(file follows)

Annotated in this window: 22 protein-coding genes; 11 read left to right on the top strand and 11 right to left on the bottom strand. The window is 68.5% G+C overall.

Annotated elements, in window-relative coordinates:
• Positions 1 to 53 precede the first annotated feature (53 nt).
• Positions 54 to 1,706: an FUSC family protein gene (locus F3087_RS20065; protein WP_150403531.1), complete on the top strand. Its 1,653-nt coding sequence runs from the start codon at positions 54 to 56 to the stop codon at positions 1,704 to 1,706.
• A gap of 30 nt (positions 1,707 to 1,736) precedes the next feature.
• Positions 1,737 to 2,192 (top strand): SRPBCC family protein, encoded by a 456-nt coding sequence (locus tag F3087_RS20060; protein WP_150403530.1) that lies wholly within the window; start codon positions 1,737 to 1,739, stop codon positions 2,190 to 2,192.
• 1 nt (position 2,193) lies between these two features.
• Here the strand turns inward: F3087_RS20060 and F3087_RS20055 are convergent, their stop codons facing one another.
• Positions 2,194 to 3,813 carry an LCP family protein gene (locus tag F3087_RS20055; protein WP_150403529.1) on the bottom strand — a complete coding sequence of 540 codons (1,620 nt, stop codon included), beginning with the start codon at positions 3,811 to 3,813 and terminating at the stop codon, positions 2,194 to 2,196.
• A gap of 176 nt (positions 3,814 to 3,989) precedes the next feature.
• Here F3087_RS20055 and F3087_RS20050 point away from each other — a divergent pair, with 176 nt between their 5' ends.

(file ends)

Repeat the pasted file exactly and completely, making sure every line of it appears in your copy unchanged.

Annotated in this window: 22 protein-coding genes; 11 read left to right on the top strand and 11 right to left on the bottom strand. The window is 68.5% G+C overall.

Annotated elements, in window-relative coordinates:
• Positions 1 to 53 precede the first annotated feature (53 nt).
• Positions 54 to 1,706: an FUSC family protein gene (locus F3087_RS20065; protein WP_150403531.1), complete on the top strand. Its 1,653-nt coding sequence runs from the start codon at positions 54 to 56 to the stop codon at positions 1,704 to 1,706.
• A gap of 30 nt (positions 1,707 to 1,736) precedes the next feature.
• Positions 1,737 to 2,192 (top strand): SRPBCC family protein, encoded by a 456-nt coding sequence (locus tag F3087_RS20060; protein WP_150403530.1) that lies wholly within the window; start codon positions 1,737 to 1,739, stop codon positions 2,190 to 2,192.
• 1 nt (position 2,193) lies between these two features.
• Here the strand turns inward: F3087_RS20060 and F3087_RS20055 are convergent, their stop codons facing one another.
• Positions 2,194 to 3,813 carry an LCP family protein gene (locus tag F3087_RS20055; protein WP_150403529.1) on the bottom strand — a complete coding sequence of 540 codons (1,620 nt, stop codon included), beginning with the start codon at positions 3,811 to 3,813 and terminating at the stop codon, positions 2,194 to 2,196.
• A gap of 176 nt (positions 3,814 to 3,989) precedes the next feature.
• Here F3087_RS20055 and F3087_RS20050 point away from each other — a divergent pair, with 176 nt between their 5' ends.